Bird Island Diary — January 2001

31 January, 2001 Bird Island

A time of rapid change

So what’s been happening this month? Unfortunately for you all, it’s my turn to try and provide a witty commentary on the exciting events of January (assisted by Sascha because she seems a trifle fed up with how long this is taking me to do). And believe you me, writing newsletters is something that fills me with dread; too many people have done such a good job in recent months.

The island is changing incredibly quickly; it seems that if you blink you miss things. This is definitely the month of (seabird) chicks. The young ones grow up so quickly these days, not like when I was a lad! Almost everything has hatched now, or at least everything that nests on the surface rather than deep down under the ground like a Clanger. The exceptions are the wandering albatrosses which have the peculiar and rather unsociable habit of rearing chicks through the winter. Having finished laying only a fortnight ago, the adults are currently sitting on eggs. And what enormous eggs these are, weighing in at an average of 500 g. Still, as wanderers are winter breeders, monitoring chick survival provides Daf (the seabird field assistant) with a welcome diversion from skiing, drinking, singing, practising rugby and playing Gorky’s Zygotic Mynci and Catatonia CDs (and yes, Daf is Welsh).

But returning to the topic of chicks, the gentoo penguin chicks are already as big as their parents and almost fully feathered. The majority have lost most of their lovely velvety down. Just a few tufts remain, giving them impressive Mohican style hairdos and every time we enter the colonies, we should probably play Sex Pistols CDs to make them feel at home. Particularly as it’s not easy being a gentoo chick. Every time mum or dad returns from the sea, the chicks are forced to follow them on an ever-changing assault course up and down and round and round until the parent is entirely convinced that it is in fact its own chick that has spent the last 10 minutes chasing its little orange heels. But the reward is well worth it, half a kilo of semi-digested krill served at body temperature. Delicious!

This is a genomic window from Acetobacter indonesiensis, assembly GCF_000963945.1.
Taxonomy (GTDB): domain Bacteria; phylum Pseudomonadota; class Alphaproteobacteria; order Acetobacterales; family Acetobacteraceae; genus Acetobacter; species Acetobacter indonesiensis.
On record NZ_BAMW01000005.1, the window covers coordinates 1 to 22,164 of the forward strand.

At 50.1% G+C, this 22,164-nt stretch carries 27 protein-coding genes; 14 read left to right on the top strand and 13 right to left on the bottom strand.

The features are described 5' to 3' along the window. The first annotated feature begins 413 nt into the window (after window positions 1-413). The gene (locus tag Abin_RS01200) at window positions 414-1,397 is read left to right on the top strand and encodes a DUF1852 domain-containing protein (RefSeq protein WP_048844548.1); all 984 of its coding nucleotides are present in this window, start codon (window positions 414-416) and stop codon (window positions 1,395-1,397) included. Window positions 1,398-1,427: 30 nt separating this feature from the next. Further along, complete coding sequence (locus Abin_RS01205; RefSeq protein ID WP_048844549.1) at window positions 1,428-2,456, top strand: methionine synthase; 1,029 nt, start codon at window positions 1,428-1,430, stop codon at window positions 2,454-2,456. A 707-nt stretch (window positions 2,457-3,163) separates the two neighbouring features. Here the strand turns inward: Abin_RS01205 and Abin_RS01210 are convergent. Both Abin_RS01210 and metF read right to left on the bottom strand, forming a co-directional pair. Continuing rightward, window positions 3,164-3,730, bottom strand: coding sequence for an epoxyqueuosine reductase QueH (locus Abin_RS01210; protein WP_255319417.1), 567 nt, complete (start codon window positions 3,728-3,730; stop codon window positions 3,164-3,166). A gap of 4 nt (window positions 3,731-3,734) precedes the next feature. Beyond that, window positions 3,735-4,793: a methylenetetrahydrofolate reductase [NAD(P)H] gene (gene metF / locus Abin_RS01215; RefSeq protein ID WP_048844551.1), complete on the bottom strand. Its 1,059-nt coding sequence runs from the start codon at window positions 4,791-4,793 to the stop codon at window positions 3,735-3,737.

Meanwhile, the fur seals pups are getting huge and developing much bigger sharper teeth! Most of them still growl at anything that moves, but luckily some (mostly the fat boys, termed ‘Cartman’ by Mark) have much nicer temperaments and are quite inquisitive. We’ve had a fair few come into the porch again this month. Mark and Jane developed an especial fondness for a rather skinny and unfortunately doomed pup named ‘George’. But no sooner had they decided to make the welfare of this particular individual their main project of the day, that its condition deteriorated and the poor wee fella died. But little George was not forgotten and as it was felt he required a suitably memorable send-off, a full Viking burial at sea was arranged. George may have lived but a short while, but his spirit burned brightly (literally – it’s amazing what a litre of aviation fuel can achieve).

In addition to her ongoing concern with seal pup welfare, Jane has been very busy with her macaroni penguins. Because of their characteristic gait, a macaroni penguin has a passing resemblance to a very small, very stocky and very stupid person. But Jane loves them. She has been spending various evenings at her home away from home over at the quaintly named ‘Love Shack’ at Fairy Point waiting for her incoming penguins to return with their recently-acquired satellite tags and time-depth recorders. Mark, Sascha and I went over to join her there one evening for a vacation away from base. Unfortunately we picked the wrong time as the following week the weather was much mistier, causing disorientated prions and storm petrels to actually fly into the hut. This woke Jane up at 4 am, apparently with quite a start, a thumping heart and a concern that Bird Island was being invaded by pirates! Ever since then, Maggie, who always has our health and safety as her top priority, has meticulously arranged a rota of all-night watches. You can never tell who might try and steal Mark’s supply of coco-pops or Daf’s supply of toffee pennies. These Daf has painstakingly extracted from dozens of boxes of Quality Streets by selflessly eating all the other sweeties that most people mistakenly think taste rather better. We are all grateful to him for this ultimate altruistic sacrifice, particularly as he has already been medically evacuated to have major root canal work. Either Daf has a very very sweet tooth, or he likes one particular dentist an awful lot!